Simple Hardware Restore Bricking Google Wallet, NFC on Select Devices?

It appears that while the promise of contact-less payment through Google Wallet is the dream of the future, the NFC technology that drives digital mobile wallet and payment technologies is not without its own set of growing pains. Some users of the Google Wallet service on the Android platform have noticed problems with getting Google Wallet to authenticate with the NFC chip on their devices following a hardware restore to factory conditions.

Typically, a factory restore would alleviate any conflicting software that may cause problems or instabilities with a device, but the irony here is that users are beginning to notice problems arise from Google Wallet after a hardware restore. After the hard reset, users notice a popup that says “Secure Element not responding,” and they are prompted to “Please contact Google Wallet support.”

According to Phandroid, contacting Google Wallet support did little to fix the problem. Users are told that the problem arose because it’s their fault and that their phone would have to be replaced or exchanged for warranty service if applicable. Essentially, “there’s a security mechanism inside the NFC portion of the phone called the “secure element” that, if tampered with — or in this case a simple factory reset — will brick it, causing a “secure element error” when attempting to make NFC purchases Google thinks this common method of fixing up issues on the phone and also required before re-selling a device, is some kind of an attempt at someone engaging in some kind of nefarious activities by attempting to gain access to your funds.”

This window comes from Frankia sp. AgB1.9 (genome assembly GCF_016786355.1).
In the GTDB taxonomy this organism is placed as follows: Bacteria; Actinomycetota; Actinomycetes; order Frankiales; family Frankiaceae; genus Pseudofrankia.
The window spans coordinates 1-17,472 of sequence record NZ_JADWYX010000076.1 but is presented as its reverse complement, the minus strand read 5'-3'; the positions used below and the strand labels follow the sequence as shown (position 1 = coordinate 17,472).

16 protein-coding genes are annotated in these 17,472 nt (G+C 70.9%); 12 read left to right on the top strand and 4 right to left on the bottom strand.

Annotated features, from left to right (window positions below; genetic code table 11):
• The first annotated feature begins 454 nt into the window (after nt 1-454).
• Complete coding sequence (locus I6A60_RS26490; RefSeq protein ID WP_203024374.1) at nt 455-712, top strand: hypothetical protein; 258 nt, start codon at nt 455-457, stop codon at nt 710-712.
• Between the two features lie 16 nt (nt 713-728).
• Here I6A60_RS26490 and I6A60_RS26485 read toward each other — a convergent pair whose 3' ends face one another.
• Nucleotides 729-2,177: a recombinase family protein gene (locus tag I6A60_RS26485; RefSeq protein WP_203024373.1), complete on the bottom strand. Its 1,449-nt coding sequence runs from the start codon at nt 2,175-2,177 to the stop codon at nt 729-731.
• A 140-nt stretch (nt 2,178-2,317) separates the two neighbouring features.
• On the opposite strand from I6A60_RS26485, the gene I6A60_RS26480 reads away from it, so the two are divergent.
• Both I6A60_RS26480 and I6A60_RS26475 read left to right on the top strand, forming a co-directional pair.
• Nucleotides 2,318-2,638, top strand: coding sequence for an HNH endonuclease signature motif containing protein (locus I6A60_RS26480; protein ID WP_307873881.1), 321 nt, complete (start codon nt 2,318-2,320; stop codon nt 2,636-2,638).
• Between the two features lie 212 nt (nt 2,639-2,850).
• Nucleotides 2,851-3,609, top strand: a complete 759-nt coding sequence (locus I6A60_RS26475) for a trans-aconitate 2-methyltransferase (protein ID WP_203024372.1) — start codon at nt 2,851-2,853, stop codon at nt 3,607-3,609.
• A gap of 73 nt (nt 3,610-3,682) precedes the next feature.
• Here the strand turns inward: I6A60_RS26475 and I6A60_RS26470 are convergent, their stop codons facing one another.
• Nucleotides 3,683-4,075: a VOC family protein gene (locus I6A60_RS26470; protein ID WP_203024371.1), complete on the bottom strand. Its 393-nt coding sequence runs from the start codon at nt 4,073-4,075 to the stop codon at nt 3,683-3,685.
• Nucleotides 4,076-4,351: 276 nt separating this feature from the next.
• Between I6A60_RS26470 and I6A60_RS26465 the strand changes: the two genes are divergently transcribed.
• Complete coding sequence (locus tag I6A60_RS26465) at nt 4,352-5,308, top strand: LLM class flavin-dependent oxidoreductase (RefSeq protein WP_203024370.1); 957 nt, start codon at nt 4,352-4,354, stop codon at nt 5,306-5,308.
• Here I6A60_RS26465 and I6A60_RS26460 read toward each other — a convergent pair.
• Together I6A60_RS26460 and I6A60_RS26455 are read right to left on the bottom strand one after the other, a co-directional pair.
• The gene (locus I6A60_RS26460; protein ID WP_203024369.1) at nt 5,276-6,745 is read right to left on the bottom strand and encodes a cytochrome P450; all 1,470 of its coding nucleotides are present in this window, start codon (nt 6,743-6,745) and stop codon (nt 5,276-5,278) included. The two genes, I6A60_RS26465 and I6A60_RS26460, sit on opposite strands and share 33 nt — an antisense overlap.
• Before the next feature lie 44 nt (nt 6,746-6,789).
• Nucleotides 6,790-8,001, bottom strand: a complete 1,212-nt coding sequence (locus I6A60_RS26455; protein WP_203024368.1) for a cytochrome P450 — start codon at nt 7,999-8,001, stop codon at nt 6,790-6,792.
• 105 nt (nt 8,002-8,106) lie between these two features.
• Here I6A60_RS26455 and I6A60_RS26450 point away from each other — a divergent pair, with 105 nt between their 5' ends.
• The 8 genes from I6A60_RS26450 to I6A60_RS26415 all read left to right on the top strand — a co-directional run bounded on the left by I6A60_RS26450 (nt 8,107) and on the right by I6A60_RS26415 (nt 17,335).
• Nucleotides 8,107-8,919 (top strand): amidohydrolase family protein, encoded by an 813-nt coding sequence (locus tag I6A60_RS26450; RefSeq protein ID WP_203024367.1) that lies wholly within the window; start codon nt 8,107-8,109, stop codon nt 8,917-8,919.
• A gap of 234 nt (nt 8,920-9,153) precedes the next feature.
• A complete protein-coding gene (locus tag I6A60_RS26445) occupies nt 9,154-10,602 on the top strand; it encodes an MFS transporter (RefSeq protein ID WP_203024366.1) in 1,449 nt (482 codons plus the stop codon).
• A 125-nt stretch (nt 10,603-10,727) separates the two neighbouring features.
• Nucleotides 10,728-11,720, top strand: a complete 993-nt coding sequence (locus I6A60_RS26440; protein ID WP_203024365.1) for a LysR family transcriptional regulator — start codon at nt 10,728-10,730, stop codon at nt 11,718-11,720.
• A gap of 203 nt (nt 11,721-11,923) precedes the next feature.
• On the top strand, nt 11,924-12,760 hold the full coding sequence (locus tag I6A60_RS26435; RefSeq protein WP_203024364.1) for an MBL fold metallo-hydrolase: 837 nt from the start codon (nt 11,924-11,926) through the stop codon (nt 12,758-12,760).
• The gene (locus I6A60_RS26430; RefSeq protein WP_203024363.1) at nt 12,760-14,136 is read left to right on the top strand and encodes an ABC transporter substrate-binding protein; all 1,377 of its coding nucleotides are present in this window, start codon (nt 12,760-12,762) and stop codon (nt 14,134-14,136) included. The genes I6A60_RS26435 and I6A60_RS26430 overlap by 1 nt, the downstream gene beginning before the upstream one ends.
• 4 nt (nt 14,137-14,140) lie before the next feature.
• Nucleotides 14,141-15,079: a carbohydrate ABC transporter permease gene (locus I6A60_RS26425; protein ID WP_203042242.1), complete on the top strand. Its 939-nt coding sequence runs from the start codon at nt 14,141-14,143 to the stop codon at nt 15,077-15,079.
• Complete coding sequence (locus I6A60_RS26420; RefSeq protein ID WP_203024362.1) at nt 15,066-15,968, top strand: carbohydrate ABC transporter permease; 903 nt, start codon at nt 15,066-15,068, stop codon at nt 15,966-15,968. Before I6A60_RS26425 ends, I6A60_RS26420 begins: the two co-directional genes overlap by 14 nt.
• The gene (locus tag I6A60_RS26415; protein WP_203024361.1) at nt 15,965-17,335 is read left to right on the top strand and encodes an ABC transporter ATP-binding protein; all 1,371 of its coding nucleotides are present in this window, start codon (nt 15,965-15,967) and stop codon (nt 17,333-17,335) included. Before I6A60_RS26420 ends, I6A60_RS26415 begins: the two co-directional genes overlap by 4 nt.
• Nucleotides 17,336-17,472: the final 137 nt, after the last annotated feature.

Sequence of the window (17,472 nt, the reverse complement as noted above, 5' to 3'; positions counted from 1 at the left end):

So far, it seems that users are reporting this issue on the HTC EVO 4G LTE and the Samsung Galaxy Nexus.

Reportedly, you can prevent the issue in the first place as well. Before reseting your device to factory conditions, you can go to the Google Wallet app to “Reset Google Wallet” and then restore your device. This should alleviate any problems that may or could arise. Also, there is a fix according to Phandroid, but that will require a backup of the device and someone experienced with handling ROMs:

Fixing the issue is a little more difficult. This requires someone who is experiencing the bricked secure element (after flashing a custom ROM) to restore a backed up ROM (before everything went down) and reset the Google Wallet app from inside the app’s settings. No backup? No dice.

Leave a Reply